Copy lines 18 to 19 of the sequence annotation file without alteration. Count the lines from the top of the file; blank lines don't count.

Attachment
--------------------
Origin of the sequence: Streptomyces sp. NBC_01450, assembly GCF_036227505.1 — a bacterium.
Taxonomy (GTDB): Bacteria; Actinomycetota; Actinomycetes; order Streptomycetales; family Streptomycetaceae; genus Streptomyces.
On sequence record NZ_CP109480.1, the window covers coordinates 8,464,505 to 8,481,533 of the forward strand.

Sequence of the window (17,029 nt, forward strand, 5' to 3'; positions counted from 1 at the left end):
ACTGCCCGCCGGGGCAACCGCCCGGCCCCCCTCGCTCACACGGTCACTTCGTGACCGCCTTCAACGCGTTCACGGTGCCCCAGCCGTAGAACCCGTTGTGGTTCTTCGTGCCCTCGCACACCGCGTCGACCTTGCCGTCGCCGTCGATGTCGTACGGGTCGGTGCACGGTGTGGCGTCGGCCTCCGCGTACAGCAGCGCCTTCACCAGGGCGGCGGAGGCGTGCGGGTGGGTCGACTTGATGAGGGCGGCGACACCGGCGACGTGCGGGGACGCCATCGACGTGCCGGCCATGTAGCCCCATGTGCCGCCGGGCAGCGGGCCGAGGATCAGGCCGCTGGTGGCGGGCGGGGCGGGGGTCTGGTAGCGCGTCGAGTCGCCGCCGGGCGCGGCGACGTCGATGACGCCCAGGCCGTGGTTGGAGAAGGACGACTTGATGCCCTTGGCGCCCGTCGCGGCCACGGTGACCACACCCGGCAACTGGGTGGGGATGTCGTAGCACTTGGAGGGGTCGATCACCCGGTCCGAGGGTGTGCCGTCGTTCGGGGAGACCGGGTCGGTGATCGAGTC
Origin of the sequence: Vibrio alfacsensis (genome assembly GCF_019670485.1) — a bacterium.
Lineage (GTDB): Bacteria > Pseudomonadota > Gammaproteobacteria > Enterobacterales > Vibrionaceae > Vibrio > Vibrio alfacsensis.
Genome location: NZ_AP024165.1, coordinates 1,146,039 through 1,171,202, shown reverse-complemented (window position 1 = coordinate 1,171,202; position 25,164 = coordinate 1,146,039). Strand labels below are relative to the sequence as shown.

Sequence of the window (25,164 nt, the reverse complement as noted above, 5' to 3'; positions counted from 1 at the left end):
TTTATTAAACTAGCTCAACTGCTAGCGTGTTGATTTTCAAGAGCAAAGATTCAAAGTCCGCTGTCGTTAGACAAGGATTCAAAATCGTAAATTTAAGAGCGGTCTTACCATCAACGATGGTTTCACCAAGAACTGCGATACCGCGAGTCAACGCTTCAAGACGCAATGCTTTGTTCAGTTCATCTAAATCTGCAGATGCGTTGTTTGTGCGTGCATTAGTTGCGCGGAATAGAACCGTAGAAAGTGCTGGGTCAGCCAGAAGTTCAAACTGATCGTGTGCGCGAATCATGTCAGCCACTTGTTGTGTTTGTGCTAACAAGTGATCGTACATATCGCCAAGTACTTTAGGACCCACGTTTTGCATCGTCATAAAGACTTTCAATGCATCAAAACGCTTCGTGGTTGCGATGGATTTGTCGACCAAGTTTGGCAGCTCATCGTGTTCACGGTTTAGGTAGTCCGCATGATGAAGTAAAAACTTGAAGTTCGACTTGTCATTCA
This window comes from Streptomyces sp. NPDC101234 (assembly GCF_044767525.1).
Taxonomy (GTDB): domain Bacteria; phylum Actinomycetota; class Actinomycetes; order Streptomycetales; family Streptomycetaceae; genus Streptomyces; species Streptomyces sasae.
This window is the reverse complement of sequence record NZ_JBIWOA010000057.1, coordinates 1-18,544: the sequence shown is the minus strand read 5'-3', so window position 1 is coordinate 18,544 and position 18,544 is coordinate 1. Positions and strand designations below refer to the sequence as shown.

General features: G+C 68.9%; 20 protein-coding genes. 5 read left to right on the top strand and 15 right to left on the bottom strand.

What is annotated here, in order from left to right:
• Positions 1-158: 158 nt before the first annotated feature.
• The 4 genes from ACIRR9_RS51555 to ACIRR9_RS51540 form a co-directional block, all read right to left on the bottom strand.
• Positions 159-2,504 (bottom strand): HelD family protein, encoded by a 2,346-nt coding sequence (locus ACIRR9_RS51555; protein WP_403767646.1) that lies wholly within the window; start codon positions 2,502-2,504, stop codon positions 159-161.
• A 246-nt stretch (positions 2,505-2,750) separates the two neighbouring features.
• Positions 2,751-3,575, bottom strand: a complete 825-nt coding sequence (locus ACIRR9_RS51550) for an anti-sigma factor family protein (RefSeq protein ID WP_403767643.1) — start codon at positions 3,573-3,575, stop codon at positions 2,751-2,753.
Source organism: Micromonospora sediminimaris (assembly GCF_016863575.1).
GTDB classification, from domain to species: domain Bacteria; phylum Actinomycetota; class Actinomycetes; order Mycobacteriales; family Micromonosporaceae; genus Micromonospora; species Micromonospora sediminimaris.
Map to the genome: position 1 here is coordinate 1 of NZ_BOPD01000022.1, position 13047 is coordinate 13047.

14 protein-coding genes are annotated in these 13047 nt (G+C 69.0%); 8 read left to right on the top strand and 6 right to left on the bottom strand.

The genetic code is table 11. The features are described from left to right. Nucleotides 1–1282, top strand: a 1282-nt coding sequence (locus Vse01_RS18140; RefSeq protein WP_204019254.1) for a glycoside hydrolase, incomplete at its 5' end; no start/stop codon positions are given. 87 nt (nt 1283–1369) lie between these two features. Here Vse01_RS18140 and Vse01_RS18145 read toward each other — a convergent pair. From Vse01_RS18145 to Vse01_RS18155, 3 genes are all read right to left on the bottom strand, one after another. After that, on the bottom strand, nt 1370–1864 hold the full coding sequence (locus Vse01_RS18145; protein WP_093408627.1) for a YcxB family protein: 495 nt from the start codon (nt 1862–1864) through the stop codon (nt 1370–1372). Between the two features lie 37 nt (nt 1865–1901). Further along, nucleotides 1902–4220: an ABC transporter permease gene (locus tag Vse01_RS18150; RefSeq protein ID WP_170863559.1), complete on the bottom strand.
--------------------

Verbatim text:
• Positions 159-2,504 (bottom strand): HelD family protein, encoded by a 2,346-nt coding sequence (locus ACIRR9_RS51555; protein WP_403767646.1) that lies wholly within the window; start codon positions 2,502-2,504, stop codon positions 159-161.
• A 246-nt stretch (positions 2,505-2,750) separates the two neighbouring features.